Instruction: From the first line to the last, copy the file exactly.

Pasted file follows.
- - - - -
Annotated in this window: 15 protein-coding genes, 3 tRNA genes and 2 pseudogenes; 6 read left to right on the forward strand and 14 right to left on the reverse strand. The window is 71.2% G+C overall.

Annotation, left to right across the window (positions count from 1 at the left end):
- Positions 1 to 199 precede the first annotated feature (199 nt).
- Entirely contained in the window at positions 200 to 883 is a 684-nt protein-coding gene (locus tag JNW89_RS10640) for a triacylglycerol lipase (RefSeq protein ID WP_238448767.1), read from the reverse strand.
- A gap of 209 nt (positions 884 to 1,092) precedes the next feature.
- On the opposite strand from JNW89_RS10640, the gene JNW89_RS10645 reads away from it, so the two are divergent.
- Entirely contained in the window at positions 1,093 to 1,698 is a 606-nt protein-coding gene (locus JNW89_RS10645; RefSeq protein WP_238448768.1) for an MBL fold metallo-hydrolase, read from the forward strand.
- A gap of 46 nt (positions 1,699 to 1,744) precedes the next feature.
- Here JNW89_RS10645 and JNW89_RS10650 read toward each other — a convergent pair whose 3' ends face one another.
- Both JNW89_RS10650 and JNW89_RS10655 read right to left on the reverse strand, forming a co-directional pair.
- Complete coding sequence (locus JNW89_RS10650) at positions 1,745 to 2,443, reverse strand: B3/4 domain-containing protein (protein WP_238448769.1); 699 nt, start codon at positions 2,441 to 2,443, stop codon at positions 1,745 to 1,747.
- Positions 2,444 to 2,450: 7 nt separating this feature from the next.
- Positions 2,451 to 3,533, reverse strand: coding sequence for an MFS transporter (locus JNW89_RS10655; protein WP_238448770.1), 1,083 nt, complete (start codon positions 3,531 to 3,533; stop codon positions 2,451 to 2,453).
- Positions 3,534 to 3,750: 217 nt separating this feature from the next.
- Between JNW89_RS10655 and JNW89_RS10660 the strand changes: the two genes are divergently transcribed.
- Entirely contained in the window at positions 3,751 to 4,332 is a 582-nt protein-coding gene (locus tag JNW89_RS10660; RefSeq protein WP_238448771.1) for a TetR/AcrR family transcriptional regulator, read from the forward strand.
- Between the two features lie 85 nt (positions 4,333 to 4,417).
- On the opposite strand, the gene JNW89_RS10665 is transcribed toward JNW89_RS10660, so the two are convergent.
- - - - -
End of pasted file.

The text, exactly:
Annotated in this window: 15 protein-coding genes, 3 tRNA genes and 2 pseudogenes; 6 read left to right on the forward strand and 14 right to left on the reverse strand. The window is 71.2% G+C overall.

Annotation, left to right across the window (positions count from 1 at the left end):
- Positions 1 to 199 precede the first annotated feature (199 nt).
- Entirely contained in the window at positions 200 to 883 is a 684-nt protein-coding gene (locus tag JNW89_RS10640) for a triacylglycerol lipase (RefSeq protein ID WP_238448767.1), read from the reverse strand.
- A gap of 209 nt (positions 884 to 1,092) precedes the next feature.
- On the opposite strand from JNW89_RS10640, the gene JNW89_RS10645 reads away from it, so the two are divergent.
- Entirely contained in the window at positions 1,093 to 1,698 is a 606-nt protein-coding gene (locus JNW89_RS10645; RefSeq protein WP_238448768.1) for an MBL fold metallo-hydrolase, read from the forward strand.
- A gap of 46 nt (positions 1,699 to 1,744) precedes the next feature.
- Here JNW89_RS10645 and JNW89_RS10650 read toward each other — a convergent pair whose 3' ends face one another.
- Both JNW89_RS10650 and JNW89_RS10655 read right to left on the reverse strand, forming a co-directional pair.
- Complete coding sequence (locus JNW89_RS10650) at positions 1,745 to 2,443, reverse strand: B3/4 domain-containing protein (protein WP_238448769.1); 699 nt, start codon at positions 2,441 to 2,443, stop codon at positions 1,745 to 1,747.
- Positions 2,444 to 2,450: 7 nt separating this feature from the next.
- Positions 2,451 to 3,533, reverse strand: coding sequence for an MFS transporter (locus JNW89_RS10655; protein WP_238448770.1), 1,083 nt, complete (start codon positions 3,531 to 3,533; stop codon positions 2,451 to 2,453).
- Positions 3,534 to 3,750: 217 nt separating this feature from the next.
- Between JNW89_RS10655 and JNW89_RS10660 the strand changes: the two genes are divergently transcribed.
- Entirely contained in the window at positions 3,751 to 4,332 is a 582-nt protein-coding gene (locus tag JNW89_RS10660; RefSeq protein WP_238448771.1) for a TetR/AcrR family transcriptional regulator, read from the forward strand.
- Between the two features lie 85 nt (positions 4,333 to 4,417).
- On the opposite strand, the gene JNW89_RS10665 is transcribed toward JNW89_RS10660, so the two are convergent.